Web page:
What’s inside a business credit report, and what it means
A business credit score is only part of the equation you need to understand a company’s financial standing. The reports CRAs generate also contain vital business information.
Aside from a company’s credit score, some of the factors you’ll see in a typical report include:
- The full company name
- Background information on the business
- Company financial information
- A summary of banking, repayment and collection history
- Notice of any liens, county court judgements or bankruptcies against the company
This information can be invaluable as you weigh your decision to work with a company or vendor.
Top Tip: Understanding the factors that affect business credit scores can help you improve your own. Learn in-depth tips to qualify for better financing options in our guide on how to increase your business credit score 📈
It’s important to read over the information to pick up on any red flags that might affect your business relationship. Potential red flags include:
- Decreasing profitability. If a company is becoming less profitable year over year, it might indicate problems with its solvency and stability. If the company is a vendor, falling profits may indicate an increased risk of supply disruption. With a client, it may be a sign they’ll struggle to repay their debts to you.
- Inability to cover short-term debts. If a company doesn’t have a good track record of taking on and resolving short-term loans, it can show problems with cash flow. That will directly impact your own cash flow should the company default or be delinquent on payments to you.
- A high ratio of debt to income. A higher proportion of money owed to money coming in than average can be a sign of financial struggles or poor planning. Again, these issues could indicate how a company will do business with you, and their poor planning could leave you scrambling to meet your own financial obligations.
Note that averages and good baselines vary from industry to industry. Do your research to determine what this calculation means for the specific company you’re looking at.
Do I need permission to check a business’s credit score?
Unlike personal credit, a company’s credit report is public information. You don’t need permission to access a report. You just need to request and purchase it from a reporting agency.
What to do when a company has a bad credit report
If you find red flags in a credit report, you may start to rethink extending credit to a customer or working with a business partner or vendor. Now what?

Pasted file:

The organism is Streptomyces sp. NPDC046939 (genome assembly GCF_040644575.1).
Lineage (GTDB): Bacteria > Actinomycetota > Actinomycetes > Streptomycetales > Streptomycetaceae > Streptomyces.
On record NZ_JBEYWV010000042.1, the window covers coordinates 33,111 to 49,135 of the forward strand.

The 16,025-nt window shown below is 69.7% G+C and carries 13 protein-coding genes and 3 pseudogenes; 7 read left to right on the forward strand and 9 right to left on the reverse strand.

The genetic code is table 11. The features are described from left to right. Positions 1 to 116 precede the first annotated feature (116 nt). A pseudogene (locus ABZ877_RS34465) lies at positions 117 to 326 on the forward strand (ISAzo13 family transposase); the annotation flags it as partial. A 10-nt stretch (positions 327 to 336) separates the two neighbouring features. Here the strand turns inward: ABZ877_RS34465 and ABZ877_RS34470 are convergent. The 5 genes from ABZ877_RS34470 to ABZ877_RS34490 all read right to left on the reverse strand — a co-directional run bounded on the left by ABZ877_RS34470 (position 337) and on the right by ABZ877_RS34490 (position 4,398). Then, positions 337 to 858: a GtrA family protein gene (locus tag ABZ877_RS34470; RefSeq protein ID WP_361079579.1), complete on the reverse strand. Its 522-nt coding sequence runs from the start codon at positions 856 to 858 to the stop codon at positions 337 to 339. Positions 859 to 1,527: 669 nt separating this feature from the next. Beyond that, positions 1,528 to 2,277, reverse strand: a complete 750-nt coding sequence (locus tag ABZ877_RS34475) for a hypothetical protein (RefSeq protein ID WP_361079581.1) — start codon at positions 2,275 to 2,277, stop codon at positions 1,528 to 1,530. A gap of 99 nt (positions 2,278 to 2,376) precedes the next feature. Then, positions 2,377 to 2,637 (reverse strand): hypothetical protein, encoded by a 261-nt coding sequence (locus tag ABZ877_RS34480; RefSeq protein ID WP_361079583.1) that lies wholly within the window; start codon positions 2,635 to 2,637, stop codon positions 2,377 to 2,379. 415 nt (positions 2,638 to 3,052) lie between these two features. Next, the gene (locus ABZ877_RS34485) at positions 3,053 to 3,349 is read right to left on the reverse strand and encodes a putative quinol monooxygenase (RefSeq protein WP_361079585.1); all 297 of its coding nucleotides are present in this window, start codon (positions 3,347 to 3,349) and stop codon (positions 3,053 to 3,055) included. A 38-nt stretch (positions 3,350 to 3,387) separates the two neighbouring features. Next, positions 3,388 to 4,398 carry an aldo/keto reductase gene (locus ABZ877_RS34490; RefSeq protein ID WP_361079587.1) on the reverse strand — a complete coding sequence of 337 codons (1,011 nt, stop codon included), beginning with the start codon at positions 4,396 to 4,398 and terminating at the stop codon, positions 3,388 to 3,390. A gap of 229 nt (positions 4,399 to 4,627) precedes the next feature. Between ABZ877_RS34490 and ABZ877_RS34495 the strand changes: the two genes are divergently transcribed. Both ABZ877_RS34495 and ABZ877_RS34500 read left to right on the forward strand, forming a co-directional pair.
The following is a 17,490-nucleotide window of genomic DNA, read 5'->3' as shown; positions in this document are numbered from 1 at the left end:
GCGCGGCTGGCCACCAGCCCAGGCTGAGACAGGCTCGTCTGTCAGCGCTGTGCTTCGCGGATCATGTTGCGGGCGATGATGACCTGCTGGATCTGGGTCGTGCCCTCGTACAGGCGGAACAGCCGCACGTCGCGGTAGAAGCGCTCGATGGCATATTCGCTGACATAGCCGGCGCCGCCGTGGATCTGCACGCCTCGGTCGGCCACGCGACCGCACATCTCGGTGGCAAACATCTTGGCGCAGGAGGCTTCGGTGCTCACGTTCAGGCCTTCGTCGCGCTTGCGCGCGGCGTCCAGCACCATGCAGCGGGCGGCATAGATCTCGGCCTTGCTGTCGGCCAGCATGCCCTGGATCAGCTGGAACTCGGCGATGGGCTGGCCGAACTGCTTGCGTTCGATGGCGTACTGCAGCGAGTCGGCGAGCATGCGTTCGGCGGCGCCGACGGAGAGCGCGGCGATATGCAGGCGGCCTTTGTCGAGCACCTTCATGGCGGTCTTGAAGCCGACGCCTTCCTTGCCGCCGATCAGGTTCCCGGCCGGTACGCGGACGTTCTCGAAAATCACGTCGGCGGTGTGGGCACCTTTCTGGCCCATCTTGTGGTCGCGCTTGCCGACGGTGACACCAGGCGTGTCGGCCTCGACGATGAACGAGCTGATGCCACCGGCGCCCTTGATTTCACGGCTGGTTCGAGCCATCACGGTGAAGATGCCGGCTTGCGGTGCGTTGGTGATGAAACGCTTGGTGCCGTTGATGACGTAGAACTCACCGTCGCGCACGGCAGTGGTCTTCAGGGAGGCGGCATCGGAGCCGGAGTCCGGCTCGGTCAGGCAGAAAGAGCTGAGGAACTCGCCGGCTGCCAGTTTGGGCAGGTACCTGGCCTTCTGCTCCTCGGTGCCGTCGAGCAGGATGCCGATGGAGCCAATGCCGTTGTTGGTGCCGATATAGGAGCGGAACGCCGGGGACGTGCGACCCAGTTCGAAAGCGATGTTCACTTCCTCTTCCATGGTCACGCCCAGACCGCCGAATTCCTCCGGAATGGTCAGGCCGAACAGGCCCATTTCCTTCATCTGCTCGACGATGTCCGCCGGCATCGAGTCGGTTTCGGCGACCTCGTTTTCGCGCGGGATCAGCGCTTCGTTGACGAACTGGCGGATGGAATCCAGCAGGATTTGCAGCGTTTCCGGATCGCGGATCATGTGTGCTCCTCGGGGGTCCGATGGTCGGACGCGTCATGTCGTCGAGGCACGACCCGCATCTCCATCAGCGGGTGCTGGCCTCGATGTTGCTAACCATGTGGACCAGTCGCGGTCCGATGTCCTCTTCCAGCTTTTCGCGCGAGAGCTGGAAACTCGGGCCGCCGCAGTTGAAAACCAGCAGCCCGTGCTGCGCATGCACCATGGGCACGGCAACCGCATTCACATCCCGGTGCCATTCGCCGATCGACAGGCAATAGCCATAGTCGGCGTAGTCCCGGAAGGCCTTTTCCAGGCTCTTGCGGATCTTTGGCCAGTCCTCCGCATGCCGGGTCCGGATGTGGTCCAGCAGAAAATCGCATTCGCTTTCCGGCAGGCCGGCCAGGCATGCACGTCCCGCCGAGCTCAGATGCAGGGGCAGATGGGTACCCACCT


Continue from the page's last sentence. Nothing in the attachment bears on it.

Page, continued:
You have two options for how to respond when you’re unhappy with a credit report. You can decline the relationship or credit request, or you can choose to take on the risk anyway. Here are some tips and examples for how to proceed in either case.
Declining a customer
If you decide not to pursue a partnership or to refuse credit to a customer or supplier, communicate your decision clearly and sensitively.
For example, decline credit with a tactfully worded letter or email like the following:
“Thank you for your inquiry. Unfortunately, because of the current economic situation and the inherent uncertainty of our business, we cannot grant your credit request. We’re happy to keep you on as a cash customer or to offer to hold the items for you for one month with a 50% deposit up front. We value our business relationship and look forward to helping you with any needs in the future.”
Be sure to thank the customer and assure them that you want to continue the business relationship. Offer alternatives to credit (like cash payments or the layaway plan mentioned above).
Choosing to take the risk
You may have reasons for choosing to take on a customer or work with a supplier even if their report looks risky. Perhaps their market is poised to do well this year, or their recent poor profitability is due to funds diverted to a recent expansion.
If you do decide to move forward with a business relationship, take steps to protect your company. You can establish a good credit relationship by taking a proforma approach to invoicing.
A proforma invoice is a preliminary bill you issue in advance of providing goods and services. Asking for payment in advance has several advantages.
If you move forward with a proforma approach for the first few payments or a set time frame, you ensure timely payment. You also minimise the risk of building up a lot of unpaid invoices. Finally, this approach helps you create a relationship of trust with the customer or vendor. It builds evidence that they’re likely to be stable with credit in the future.
Top Tip: Proforma invoicing is a way of establishing a “good faith” agreement. It helps you and your buyers get on the same page about costs up front. Learn everything you need to know about using this tool in our guide on what a proforma invoice is (and how to use one) ⚡️
What if I can’t get a credit report on a company?
Sometimes getting a formal credit report isn’t an option, often due to cost or limited time. In those instances, there are ways to do effective research yourself.
- Ask for a bank reference. Ask your potential partner or customer for a reference from their bank. The bank’s assessment of how risky a prospect is can be a good start to assessing overall risk.
- Ask for supplier references. You can get a sense of what it’s like to work with a potential customer by hearing it directly from those who already do business with them. Ask for several references from current suppliers to understand how consistent a potential customer is at paying bills and debts on time.
- Look at published accounts. Look up a company’s financial accounts if they’ve published them. You can access accounts free online through sites like Companies House and Creditsafe. Apply basic accounting formulas to the reports to determine the likelihood of repayment. Your accountant should be able to help you with the formulas.
- Use a Proforma invoice approach. As mentioned earlier, presenting costs and asking for immediate payment can protect your company and build proof of good credit repayment.
Knowing who you’re doing business with and what they bring to the table will help you make safe business decisions.
Make credit checks a regular part of your financial management as you build connections with customers, partners and vendors. Your efforts will help you maintain good working relationships and keep your own credit strong as you continue to grow your business.
Photo by Buro Millennial, published on Pexels